Here are 5 ways stress affects our decision-making:
When we’re in a state of stress, anxiety, or fear, our brains emit high levels of cortisol, which is known as the “fight or flight” hormone. In this heightened state, our perceptions are more acute, and we tend to be far more reactionary. While cortisol and an adrenalized state helped us when we were running from dinosaurs or fighting off invaders, it doesn’t serve the modern human well, as prolonged cortisol levels are harmful to our health – and cause use to be reactionary with our decisions at the exact time when we should be more careful, critical, and measured.
2. Disproportionately focus on the positive
You may think that high levels of stress prompt us to see the world as all doom and gloom, but the opposite may be true. Research shows that acute stress actually leads our brains to ignore negative consequences and focus on the positives, or pleasure, instead. That’s right – we’re more likely to cling to any positive feedback or hope for positive outcomes when under stress instead of facing the reality of negative consequences.
3. We may think our options are binary
One of the key findings of how our brains make decisions under stress is that we inadvertently restrict our options and solutions until we may think only two choices remain. We think that our only options are to take the job or not take it, to buy the service or not buy it, etc.
But in the real world, our options are never binary (yes or no), and there are a multitude of solutions we can find if we only have the clarity to problem solve. Unfortunately, when under stress, our menu of perceived options shrinks down to very few, which forces our hand with some bad or limited decisions. We should entertain more options when under fire and facing stress and anxiety, not less!
4. Quick options instead of problem-solving
When we’re feeling the strain of fear or anxiety, we’re also likely to make decisions much more quickly (which isn’t necessarily a good thing). Perhaps it’s our fight-or-flight instinct kicking in, but our thought processes, problem-solving methods, and decision making tend to be rushed when the heat is on.
That may allow timely, definitive decisions in combat or in the face of an emergency, but they don’t help us in day-to-day life when it comes to decisions about finances, business, relationships, or other important life choices.
5. Abandon your normal decision-making process
There are two basic types of decision-making processes, which are based on your personality type. Some people are analytical, crunching numbers, taking in as much information as possible, and weighing all options such as a chess player who scrutinizes all of their moves carefully.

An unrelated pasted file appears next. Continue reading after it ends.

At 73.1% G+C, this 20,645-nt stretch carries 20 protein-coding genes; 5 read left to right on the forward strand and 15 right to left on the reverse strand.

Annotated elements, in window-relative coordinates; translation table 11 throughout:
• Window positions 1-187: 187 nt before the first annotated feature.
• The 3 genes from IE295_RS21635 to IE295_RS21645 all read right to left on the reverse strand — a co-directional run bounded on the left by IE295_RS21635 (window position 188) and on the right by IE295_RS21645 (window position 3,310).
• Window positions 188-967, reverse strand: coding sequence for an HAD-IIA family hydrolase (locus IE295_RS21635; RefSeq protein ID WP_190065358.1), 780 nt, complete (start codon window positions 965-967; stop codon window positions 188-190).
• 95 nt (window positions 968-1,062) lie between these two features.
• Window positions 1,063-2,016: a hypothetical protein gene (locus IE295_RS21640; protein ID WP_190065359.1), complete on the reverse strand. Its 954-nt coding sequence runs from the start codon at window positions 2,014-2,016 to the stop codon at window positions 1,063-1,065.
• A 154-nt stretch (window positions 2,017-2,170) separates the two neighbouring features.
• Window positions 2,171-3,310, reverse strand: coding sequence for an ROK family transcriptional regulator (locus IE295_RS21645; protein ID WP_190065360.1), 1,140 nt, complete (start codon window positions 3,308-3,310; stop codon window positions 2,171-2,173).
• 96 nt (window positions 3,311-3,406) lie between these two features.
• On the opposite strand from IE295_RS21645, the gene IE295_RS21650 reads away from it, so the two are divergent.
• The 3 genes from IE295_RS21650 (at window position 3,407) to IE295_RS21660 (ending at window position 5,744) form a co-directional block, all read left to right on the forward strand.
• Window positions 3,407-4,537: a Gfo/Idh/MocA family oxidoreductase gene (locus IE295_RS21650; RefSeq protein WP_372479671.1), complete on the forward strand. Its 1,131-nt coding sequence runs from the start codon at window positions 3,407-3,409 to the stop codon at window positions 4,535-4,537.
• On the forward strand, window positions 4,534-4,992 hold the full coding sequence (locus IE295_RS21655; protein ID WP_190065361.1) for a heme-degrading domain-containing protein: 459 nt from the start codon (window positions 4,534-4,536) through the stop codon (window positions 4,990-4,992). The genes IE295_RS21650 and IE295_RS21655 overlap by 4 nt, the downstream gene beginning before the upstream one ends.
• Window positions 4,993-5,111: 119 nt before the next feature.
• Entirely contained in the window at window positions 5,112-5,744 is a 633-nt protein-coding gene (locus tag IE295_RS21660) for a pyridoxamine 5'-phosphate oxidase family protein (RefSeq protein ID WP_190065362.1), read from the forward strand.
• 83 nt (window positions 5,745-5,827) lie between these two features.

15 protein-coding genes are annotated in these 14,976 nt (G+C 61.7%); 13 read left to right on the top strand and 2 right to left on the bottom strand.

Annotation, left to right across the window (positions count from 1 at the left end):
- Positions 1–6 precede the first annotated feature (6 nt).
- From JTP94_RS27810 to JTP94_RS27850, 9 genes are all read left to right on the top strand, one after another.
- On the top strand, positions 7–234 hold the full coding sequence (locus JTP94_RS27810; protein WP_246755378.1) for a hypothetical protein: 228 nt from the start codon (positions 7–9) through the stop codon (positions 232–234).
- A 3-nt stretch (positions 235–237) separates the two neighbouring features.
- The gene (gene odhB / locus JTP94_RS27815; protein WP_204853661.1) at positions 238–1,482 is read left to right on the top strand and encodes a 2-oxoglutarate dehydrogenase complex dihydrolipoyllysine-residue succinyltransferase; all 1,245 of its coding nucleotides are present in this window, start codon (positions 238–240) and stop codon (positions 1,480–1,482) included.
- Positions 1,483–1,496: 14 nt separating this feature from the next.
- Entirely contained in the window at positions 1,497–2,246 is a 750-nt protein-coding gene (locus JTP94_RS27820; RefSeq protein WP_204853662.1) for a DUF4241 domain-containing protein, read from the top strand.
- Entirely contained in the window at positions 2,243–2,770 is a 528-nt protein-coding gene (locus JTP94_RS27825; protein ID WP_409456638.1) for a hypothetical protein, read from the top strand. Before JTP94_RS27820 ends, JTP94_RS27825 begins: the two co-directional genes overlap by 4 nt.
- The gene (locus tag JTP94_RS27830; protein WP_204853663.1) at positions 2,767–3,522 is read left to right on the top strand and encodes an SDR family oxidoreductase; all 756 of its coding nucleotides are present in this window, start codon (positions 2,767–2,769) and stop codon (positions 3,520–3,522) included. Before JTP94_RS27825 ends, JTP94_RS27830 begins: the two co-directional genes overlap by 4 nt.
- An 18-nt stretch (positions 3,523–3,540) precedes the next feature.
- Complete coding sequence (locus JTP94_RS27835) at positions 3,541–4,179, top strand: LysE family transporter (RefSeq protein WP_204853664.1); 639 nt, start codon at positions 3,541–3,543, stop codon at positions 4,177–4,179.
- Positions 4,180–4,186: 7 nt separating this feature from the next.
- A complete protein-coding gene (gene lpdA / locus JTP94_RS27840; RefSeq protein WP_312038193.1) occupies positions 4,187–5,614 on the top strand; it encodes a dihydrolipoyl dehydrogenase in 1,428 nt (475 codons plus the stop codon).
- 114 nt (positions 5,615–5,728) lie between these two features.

The second personality type relies on their instincts and makes gut-level decisions, “going with the flow” and counting on their intuition when pressed to make a choice.
The fact is that neither method is right or wrong, and by sticking to the decision-making process that feels best to that individual, they build up a lifetime of practice and hone that skill.
However, when feeling the stress or pressure, we tend to abandon our comfortable and trusted method of decision making. Those who rely on instinct start crunching data and information; analytical people throw that out and go with their gut.
While we just noted that neither of these methods are wrong, you shouldn’t switch course and try a new, unfamiliar, or un-practiced decision-making process when under stress!
Do men or women make better decisions when under stress?
Interestingly, research has pointed to some inherent differences in the decision-making process of women and men. A study at the University of South Carolina found that under pressure, men took bigger risks than women, who were significantly more conservative. So, when forced to make decisions or solve problems under stress, women tend to take more time, weigh their options, and become more analytical, while men make snap decisions.
To account for these patterns, researchers point to differing responses in the anterior insula and dorsal striatum, which moderate our choices when rewards (like money) are on the line.
It turns out that women may make better decisions when under stress!
The good news is that no matter who you are, there are ways you can be conscious of your decision-making patterns and work to correct them as needed. There are also plenty of ways to naturally reduce your anxiety or be more clear-headed when making decisions, like deep breathing, meditation, exercise or fresh air, and positive visualization.